Metro Vancouver suburbs targeted for trade by developing Asian economies

Indonesian officials co-host business events this month in Richmond, Surrey, as communities outside Vancouver flex growing business muscle
Sri Wiludjeng, consul general of Indonesia in Vancouver, speaks at Indonesia’s investment “road show” forum in Richmond on September 7, at the city’s Westin Wall Centre Vancouver Airport | Chuck Chiang

Metro Vancouver’s suburbs are becoming increasingly attractive for burgeoning Asian economies seeking new business links with the Lower Mainland, with one country holding two major engagements this month in Richmond and Surrey.

Officials from Indonesia – who are co-hosting “road show” forums with local business chambers in the two Lower Mainland cities in September – said the events come as a reflection of the reaction Indonesian representatives received in previous outreaches in Richmond and Surrey.

Sri Wiludjeng, consul general of Indonesia in Vancouver, said her office has held a number of promotional events in the last three years, but the majority had been held in Vancouver proper. However, she added, the opportunities that started presenting themselves in other Lower Mainland cities became hard to ignore.

“We have actively developed business relations with various counterparts in Richmond and Surrey in recent years, and we found that they have shown strong interest to explore co-operation and expand businesses to Indonesia,” Wiludjeng said.

“In this regards, we value these ‘road show’ events, in order to showcase the business opportunities in Indonesia comprehensively.”

The Richmond event, held on September 7, drew a sizable business crowd to the Westin Wall Centre Vancouver Airport hotel. The Surrey event is slated for September 27 at the Guildford Golf & Country Club.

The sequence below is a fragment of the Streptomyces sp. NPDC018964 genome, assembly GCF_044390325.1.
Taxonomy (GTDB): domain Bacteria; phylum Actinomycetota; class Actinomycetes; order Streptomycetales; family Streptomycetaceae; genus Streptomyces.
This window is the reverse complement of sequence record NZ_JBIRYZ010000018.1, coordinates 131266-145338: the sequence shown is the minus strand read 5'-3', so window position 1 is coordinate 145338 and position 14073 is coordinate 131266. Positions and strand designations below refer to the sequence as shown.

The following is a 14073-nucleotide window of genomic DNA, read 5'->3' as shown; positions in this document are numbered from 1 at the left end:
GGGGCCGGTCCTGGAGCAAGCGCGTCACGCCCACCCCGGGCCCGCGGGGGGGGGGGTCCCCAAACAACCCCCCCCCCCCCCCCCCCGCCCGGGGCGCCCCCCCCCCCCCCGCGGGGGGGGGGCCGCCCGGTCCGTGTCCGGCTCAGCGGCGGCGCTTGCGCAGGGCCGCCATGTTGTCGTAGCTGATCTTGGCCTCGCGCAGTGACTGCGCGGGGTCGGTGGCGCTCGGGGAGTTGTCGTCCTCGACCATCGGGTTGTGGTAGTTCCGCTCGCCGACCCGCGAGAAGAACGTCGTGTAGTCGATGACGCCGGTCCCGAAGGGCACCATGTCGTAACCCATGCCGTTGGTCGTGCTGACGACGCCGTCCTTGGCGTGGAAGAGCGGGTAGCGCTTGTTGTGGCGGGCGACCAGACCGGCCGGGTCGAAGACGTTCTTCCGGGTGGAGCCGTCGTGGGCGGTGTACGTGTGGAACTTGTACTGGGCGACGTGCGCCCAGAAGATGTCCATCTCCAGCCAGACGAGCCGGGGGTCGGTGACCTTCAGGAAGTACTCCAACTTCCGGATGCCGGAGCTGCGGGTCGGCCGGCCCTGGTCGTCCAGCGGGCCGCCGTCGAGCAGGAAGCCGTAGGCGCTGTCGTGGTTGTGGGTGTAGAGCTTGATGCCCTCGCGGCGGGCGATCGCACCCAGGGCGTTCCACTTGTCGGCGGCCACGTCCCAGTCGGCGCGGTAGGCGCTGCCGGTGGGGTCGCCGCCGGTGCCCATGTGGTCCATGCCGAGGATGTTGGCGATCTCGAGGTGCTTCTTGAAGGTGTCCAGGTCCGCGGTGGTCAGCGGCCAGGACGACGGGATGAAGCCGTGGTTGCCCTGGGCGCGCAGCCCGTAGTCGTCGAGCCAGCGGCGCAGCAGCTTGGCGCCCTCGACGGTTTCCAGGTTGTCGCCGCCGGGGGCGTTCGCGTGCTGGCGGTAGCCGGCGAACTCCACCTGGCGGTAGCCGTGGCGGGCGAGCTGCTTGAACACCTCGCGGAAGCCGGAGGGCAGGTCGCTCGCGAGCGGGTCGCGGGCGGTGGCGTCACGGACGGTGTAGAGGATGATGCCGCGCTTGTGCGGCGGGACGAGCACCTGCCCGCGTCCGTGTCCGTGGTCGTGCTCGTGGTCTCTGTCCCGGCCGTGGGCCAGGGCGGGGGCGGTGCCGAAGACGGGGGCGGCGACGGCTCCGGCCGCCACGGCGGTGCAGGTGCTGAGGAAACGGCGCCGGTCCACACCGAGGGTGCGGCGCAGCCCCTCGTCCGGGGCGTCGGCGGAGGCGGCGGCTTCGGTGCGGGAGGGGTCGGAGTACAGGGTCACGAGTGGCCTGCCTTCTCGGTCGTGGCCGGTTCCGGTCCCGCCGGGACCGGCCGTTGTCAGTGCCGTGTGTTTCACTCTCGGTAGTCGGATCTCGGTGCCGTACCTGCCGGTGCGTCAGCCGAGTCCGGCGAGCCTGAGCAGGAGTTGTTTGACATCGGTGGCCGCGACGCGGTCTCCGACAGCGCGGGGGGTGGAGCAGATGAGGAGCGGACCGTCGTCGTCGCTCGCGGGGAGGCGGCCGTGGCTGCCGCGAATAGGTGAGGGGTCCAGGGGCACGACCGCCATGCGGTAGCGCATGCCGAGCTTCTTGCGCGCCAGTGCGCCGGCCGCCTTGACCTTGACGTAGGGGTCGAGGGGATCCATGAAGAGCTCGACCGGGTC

In each city’s case, officials said there have been increased interactions between their local business community and high-growth Asia-Pacific economies.

Both the Richmond Chamber of Commerce and the Surrey Board of Trade noted the local population’s familiarity with Asia as a key draw for a lesser-known market like Indonesia, as forum attendees tend to come into the meetings with a level of built-in understanding for doing business across the Pacific.

“With 60-plus per cent of Richmond residents identifying as of Asian ethnicity, this is a market that doesn’t need a lot of education to be familiar or comfortable with Asian-origin projects,” said Richmond chamber president and CEO Matt Pitcairn.

“With YVR [Vancouver International Airport] and the Port of Vancouver in our backyard, geographically, businesses here are poised to really capitalize on international market offerings.”

Surrey Board of Trade CEO Anita Huberman also noted that each city tends to have unique attributes within Metro Vancouver’s business ecosystems that may fit different Asian economies better.

For Surrey, Huberman pointed to the city’s young population, the availability of industrial land and ample room for growth as key points for drawing overseas business opportunities and interests.

Huberman added that Indonesia isn’t the only market to have engaged Surrey in business talks. The city’s board of trade has had an international trade centre operating since 2010-2011, and many of the relationships formed through that initiative are now maturing into a continued stream of activities (including past trade-mission visits to Dubai and China, as well as one planned for next year in Australia).

The heaviest engagement, however, remains with India, with Surrey Board of Trade’s Innovation Awards (scheduled for September 28) focused on the Indian health-technology industry. The city will also host 100 Indian physicians next June to network with local medical practitioners – the third such meeting for Surrey.

Richmond has also had multiple international engagements with markets such as Hong Kong and Taiwan, and Pitcairn said the city will continue to work with Indonesian officials from the consulate – who are “active members” of the chamber – for future events.

“Indonesia exported over US$140 billion in 2016; this is a huge market,” he said.

“Small and medium-sized businesses, particularly in textiles, furnishings, seafood, manufacturing and tourism, may be surprised by just how accessible doing business with Indonesia really is.”

Indonesian officials said they are actively planning additional “road show” forums in other B.C. locations, but no official list has been announced.

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